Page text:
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How to Adult: Basic First Aid

Knowing the basics of first aid is an important step in growing up and practicing safe health.
Photo by Ryleigh Stinson
Knowing the basics of first aid is an important step in growing up and practicing safe health.

The first actions taken after an injury can be the difference between living and dying. It is important that everybody has a basic understanding of first aid in case an emergency ever arises. Here are nine basic first-aid measures.

Emergency Room vs. Urgent Care vs. By Yourself
Getting professional help is vital in ensuring your well-being, and can also save you lots of money. Minor cuts and burns can be treated by yourself at home. Emergency rooms are for serious or life-threatening injuries, while urgent care can be a replacement for your primary care doctor when they are not available. Emergency room-worthy situations include head injuries, broken bones, chest pain, difficulty breathing, etc. Urgent Cares are more efficient in caring for fevers, dehydration, vomiting, and minor sprains.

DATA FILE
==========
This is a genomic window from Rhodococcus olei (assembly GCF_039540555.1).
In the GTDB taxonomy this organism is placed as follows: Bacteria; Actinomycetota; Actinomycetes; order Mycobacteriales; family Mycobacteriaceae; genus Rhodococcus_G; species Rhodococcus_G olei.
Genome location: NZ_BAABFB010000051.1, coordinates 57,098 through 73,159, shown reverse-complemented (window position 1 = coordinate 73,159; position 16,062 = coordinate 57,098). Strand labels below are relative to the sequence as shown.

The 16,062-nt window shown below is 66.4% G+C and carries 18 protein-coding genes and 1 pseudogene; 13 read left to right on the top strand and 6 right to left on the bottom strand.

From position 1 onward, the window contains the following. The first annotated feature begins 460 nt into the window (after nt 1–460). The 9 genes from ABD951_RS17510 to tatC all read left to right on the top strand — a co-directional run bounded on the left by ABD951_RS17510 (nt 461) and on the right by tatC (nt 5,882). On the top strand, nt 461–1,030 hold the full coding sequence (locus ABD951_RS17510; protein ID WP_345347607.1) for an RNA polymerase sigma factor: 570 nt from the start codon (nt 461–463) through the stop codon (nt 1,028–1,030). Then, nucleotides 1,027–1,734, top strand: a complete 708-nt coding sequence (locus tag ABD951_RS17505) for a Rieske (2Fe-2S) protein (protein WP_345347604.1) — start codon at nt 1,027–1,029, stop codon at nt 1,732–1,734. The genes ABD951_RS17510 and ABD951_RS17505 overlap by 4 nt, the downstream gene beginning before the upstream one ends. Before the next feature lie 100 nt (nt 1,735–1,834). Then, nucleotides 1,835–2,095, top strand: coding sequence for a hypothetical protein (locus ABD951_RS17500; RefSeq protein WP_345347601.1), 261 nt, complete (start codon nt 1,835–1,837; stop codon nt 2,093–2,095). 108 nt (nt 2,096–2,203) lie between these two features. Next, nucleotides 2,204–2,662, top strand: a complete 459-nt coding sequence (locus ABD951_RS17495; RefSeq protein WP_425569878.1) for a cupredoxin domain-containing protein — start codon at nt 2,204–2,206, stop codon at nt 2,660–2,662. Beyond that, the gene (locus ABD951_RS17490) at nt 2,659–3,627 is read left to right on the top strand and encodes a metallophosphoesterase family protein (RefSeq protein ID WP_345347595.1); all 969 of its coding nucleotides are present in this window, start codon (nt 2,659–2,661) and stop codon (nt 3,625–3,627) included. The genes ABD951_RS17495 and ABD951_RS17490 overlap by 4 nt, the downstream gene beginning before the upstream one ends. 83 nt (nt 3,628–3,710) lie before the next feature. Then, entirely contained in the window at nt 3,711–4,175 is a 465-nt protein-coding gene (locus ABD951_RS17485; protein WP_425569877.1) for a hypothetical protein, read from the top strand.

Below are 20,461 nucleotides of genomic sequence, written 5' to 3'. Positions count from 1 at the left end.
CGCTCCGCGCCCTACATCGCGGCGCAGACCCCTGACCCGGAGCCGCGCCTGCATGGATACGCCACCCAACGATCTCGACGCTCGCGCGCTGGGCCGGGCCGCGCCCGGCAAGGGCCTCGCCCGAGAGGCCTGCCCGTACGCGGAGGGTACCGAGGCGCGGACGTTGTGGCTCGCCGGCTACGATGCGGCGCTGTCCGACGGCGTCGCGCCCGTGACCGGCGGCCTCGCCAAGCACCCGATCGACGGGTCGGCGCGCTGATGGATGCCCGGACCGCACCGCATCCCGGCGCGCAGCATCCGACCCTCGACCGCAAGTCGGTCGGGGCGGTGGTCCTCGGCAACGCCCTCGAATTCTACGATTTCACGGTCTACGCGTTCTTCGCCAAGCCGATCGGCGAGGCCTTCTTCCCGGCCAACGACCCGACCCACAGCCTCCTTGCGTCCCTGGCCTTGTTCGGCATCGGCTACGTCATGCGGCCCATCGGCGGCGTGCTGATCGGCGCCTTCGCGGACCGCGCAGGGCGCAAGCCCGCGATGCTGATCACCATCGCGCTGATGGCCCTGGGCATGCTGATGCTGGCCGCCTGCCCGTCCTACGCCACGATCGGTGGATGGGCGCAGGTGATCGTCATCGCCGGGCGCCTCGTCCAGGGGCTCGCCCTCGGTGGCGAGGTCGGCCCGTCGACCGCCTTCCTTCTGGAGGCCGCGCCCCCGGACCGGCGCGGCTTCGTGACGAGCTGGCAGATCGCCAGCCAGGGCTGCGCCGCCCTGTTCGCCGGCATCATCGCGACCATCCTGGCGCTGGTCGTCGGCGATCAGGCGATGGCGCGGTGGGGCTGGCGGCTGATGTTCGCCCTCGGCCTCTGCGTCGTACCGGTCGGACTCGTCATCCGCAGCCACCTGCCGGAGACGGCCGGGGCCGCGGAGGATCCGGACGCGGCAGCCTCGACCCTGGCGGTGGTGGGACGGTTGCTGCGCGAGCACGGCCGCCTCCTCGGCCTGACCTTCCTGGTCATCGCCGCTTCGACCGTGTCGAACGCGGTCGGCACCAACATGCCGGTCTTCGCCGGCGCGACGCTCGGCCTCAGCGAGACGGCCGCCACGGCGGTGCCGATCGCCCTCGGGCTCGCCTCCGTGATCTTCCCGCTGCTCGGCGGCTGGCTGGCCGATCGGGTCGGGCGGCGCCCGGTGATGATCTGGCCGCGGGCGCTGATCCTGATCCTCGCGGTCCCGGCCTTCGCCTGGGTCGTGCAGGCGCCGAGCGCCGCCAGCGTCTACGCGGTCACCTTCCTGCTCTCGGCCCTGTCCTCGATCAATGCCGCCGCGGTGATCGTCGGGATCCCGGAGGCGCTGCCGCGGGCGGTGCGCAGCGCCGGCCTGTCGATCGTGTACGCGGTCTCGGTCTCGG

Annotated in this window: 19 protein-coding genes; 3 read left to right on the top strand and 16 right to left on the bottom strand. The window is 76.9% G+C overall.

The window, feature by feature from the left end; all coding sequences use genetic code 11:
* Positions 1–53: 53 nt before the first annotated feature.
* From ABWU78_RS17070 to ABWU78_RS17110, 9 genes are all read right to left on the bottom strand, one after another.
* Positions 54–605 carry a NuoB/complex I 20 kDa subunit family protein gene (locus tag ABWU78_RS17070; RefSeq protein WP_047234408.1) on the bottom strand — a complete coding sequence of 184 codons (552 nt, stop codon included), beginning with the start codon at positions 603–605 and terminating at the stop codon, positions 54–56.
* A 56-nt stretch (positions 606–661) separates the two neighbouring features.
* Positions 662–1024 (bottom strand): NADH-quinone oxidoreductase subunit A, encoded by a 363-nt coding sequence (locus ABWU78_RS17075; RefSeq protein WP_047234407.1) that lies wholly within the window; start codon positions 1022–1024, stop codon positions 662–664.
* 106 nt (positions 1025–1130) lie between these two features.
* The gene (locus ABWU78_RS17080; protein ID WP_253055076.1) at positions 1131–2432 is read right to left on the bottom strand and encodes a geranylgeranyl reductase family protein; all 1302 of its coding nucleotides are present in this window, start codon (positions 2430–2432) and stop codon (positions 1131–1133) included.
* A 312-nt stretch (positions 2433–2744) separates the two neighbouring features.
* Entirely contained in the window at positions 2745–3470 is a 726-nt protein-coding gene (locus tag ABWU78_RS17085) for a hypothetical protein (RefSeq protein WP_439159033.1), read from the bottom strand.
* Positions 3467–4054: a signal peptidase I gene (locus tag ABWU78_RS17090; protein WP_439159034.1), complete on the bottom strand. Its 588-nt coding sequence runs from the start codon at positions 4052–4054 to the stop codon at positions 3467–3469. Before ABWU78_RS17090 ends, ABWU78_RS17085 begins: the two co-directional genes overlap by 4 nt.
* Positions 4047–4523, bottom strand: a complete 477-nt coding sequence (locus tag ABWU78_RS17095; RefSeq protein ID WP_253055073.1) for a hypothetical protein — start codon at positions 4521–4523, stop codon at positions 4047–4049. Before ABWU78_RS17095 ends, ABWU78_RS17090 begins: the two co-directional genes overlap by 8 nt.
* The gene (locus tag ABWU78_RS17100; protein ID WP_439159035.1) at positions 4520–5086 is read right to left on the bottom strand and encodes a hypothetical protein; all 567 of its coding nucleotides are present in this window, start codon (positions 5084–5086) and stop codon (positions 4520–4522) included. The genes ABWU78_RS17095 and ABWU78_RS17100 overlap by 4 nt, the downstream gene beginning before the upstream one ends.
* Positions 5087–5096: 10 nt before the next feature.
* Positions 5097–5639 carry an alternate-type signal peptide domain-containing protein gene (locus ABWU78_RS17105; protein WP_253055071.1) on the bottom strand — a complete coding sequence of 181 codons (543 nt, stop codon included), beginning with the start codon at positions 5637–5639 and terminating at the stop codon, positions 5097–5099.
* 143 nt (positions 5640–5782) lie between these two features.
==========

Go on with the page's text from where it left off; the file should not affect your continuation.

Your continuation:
Cleaning Wounds
Cleaning a wound or cut properly can help prevent getting an infection. First, clean the wound with warm water to loosen dirt and debris. Then, you can use hand soap and warm water, alcohol-based wipes, or isopropyl alcohol to thoroughly cleanse the wound. If needed, tweezers can be used to remove big pieces of debris in the wound. Next, put a topical antibiotic like Neosporin or Polysporin to help prevent infections and scarring. 

Bandaging